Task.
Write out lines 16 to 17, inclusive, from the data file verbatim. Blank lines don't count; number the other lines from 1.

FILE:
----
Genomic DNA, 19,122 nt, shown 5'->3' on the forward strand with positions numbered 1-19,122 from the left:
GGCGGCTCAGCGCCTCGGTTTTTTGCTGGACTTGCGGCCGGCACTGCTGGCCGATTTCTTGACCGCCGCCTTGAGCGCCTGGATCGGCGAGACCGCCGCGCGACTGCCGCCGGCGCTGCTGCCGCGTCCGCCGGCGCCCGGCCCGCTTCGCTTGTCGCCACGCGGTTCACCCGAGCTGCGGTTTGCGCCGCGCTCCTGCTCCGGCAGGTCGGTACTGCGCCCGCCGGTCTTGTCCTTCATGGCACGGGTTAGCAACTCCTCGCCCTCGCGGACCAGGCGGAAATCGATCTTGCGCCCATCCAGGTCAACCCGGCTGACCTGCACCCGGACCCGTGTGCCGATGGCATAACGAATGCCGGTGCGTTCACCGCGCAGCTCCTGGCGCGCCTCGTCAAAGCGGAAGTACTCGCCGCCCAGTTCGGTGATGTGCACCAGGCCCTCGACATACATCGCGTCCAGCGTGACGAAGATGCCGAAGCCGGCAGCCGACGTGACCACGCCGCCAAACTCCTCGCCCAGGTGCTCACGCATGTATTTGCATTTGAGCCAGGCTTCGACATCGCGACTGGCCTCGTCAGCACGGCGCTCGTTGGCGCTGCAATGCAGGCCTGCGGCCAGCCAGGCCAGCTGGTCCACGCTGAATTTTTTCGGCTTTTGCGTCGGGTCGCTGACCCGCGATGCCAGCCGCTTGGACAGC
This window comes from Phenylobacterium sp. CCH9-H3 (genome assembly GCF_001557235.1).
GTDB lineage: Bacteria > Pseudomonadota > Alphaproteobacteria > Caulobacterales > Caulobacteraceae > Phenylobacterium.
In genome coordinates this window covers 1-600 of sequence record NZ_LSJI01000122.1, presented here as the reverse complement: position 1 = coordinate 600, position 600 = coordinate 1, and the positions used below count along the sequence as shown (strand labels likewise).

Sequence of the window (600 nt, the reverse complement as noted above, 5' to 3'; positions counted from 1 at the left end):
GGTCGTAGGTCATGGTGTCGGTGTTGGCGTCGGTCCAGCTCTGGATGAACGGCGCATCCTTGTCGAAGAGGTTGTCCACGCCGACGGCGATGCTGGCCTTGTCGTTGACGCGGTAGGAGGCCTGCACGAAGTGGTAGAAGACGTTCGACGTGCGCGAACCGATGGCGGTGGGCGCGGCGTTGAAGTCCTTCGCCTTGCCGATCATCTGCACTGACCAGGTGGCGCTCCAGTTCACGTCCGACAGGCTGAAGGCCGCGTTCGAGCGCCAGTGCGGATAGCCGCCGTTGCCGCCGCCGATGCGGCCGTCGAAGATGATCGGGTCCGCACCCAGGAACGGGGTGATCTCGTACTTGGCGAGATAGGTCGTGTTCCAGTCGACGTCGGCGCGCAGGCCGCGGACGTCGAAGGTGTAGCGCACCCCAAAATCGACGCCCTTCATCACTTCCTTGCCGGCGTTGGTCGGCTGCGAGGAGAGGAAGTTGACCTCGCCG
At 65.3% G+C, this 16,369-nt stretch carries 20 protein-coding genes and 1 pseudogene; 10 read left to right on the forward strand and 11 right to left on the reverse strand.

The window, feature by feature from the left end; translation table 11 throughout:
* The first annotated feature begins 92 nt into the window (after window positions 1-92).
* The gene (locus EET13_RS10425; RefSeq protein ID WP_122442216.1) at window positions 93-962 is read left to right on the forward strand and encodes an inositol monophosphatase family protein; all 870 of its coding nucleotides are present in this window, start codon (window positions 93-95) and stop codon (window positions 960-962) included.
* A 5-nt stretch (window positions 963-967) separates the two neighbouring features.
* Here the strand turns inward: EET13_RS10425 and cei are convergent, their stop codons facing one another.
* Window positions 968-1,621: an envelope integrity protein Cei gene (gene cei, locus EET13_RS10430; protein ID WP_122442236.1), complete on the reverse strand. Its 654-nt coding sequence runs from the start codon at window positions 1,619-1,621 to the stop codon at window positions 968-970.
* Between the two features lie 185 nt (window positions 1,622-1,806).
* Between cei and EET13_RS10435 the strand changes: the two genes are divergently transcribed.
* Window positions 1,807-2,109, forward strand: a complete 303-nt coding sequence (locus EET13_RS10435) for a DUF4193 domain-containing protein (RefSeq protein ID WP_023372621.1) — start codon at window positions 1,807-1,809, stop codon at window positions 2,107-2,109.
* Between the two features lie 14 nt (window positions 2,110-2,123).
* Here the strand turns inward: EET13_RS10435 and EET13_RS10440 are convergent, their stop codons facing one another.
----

* Between cei and EET13_RS10435 the strand changes: the two genes are divergently transcribed.
* Window positions 1,807-2,109, forward strand: a complete 303-nt coding sequence (locus EET13_RS10435) for a DUF4193 domain-containing protein (RefSeq protein ID WP_023372621.1) — start codon at window positions 1,807-1,809, stop codon at window positions 2,107-2,109.